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Physiology 3120 Lecture Notes - Splanchnic Nerves, Baroreflex, Nitric Oxide

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Tom Stavraky

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Human Physiology
Monday, January 25, 2010
“CV X”
Cardiovascular Regulatory Mechanisms
Local (autoregulation)
Myogenic theory
Resistance cells in arterioles are sensitive to pressure; can adjust resistance based
on resistance changes
Metabolic theory
Adjusts vascular resistance as well
Angiotensin II see Renal notes to review formation of AII
oHas direct & indirect effects
Vasopressin (ADH)
oHigh concentration in blood following hemorrhage
Bradykinin: formed from alpha-2 globulin in plasma
Histamine: derived from eosinophils & mast cells
Adenosine: product of ATP metabolism
Nitric oxide
Neural (mainly within the ANS) mostly control of blood pressure; function is to maintain a
normal arterial pressure
Cholinergic control
Stimulates parasympathetic fibres to heart; causes decrease in heart and decrease
in blood pressure
Adrenergic control
Stimulates sympathetic fibres to heart; release NE, which increase CO and BP
Stimulates splanchnic nerve to adrenal medulla; release ACh, which increases CO
and BP
Stimulates sympathetic vasoconstrictor fibres to peripheral vessels; releases NE,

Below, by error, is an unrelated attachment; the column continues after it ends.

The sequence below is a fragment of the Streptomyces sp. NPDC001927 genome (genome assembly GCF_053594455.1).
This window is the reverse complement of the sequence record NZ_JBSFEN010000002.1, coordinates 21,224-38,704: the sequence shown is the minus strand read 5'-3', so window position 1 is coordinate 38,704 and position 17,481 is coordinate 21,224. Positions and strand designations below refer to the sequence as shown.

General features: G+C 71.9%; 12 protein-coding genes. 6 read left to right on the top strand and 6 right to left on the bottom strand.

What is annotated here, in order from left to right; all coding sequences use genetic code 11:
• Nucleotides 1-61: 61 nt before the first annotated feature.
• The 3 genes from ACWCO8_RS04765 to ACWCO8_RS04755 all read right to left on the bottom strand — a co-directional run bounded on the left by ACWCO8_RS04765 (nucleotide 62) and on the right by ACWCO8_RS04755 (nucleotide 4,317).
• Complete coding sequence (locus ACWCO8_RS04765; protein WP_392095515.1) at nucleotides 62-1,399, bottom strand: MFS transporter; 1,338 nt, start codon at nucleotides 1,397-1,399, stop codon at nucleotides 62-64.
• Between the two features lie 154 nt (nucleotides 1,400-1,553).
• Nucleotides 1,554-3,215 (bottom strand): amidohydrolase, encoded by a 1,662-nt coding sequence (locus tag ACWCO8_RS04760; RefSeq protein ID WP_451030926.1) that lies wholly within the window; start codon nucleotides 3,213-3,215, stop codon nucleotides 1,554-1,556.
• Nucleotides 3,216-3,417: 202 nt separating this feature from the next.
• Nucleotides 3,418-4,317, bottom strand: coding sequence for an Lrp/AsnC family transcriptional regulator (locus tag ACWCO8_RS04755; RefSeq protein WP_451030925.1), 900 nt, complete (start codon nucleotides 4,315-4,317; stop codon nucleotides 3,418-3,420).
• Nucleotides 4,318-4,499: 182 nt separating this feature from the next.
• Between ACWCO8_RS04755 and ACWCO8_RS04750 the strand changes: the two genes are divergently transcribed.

which increases peripheral resistance and BP
ANS control of arterial pressure
Mechanoreceptor (baroreceptor reflex pathway); respond to mechanical stretch; pathway
conveys info to CV centres in brainstem, which then feeds into efferent pathway to effector
organs (i.e. vascular muscle, heart, and sometimes glands)
Anatomic organization; see study guide
Sensors; can’t tell you absolute pressure – detect deviations
Baroreceptors located in aorta and carotid artery
CV centres in medulla (bilateral structures)
Vagal nucleus – parasympathetic output
Vasomotor centre – sympathetic output; solitary tract nucleus regulates this area
Medullary structures relatively autonomous (involuntary)
Any info received in solitary tract nucleus is also sent to higher centres of brain; weigh-in
more in more urgent situations
Areas connected to each other by interneurons
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